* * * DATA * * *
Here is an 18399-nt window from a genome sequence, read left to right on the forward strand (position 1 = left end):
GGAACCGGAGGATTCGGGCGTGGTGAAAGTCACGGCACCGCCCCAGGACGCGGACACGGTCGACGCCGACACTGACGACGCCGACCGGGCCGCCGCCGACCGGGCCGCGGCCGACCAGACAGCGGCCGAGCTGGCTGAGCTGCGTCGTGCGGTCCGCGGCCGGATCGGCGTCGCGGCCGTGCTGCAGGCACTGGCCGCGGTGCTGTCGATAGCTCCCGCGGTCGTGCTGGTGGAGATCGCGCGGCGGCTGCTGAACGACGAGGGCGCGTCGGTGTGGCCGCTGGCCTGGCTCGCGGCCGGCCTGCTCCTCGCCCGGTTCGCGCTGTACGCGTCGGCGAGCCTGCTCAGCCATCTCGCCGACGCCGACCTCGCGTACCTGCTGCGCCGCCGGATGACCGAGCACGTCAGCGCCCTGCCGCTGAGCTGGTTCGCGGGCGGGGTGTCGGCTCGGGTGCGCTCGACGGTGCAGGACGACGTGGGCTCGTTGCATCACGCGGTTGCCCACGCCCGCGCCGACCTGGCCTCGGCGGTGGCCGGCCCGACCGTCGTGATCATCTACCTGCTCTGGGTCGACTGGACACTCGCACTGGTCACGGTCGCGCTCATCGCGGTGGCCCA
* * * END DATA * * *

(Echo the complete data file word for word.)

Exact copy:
Here is an 18399-nt window from a genome sequence, read left to right on the forward strand (position 1 = left end):
GGAACCGGAGGATTCGGGCGTGGTGAAAGTCACGGCACCGCCCCAGGACGCGGACACGGTCGACGCCGACACTGACGACGCCGACCGGGCCGCCGCCGACCGGGCCGCGGCCGACCAGACAGCGGCCGAGCTGGCTGAGCTGCGTCGTGCGGTCCGCGGCCGGATCGGCGTCGCGGCCGTGCTGCAGGCACTGGCCGCGGTGCTGTCGATAGCTCCCGCGGTCGTGCTGGTGGAGATCGCGCGGCGGCTGCTGAACGACGAGGGCGCGTCGGTGTGGCCGCTGGCCTGGCTCGCGGCCGGCCTGCTCCTCGCCCGGTTCGCGCTGTACGCGTCGGCGAGCCTGCTCAGCCATCTCGCCGACGCCGACCTCGCGTACCTGCTGCGCCGCCGGATGACCGAGCACGTCAGCGCCCTGCCGCTGAGCTGGTTCGCGGGCGGGGTGTCGGCTCGGGTGCGCTCGACGGTGCAGGACGACGTGGGCTCGTTGCATCACGCGGTTGCCCACGCCCGCGCCGACCTGGCCTCGGCGGTGGCCGGCCCGACCGTCGTGATCATCTACCTGCTCTGGGTCGACTGGACACTCGCACTGGTCACGGTCGCGCTCATCGCGGTGGCCCA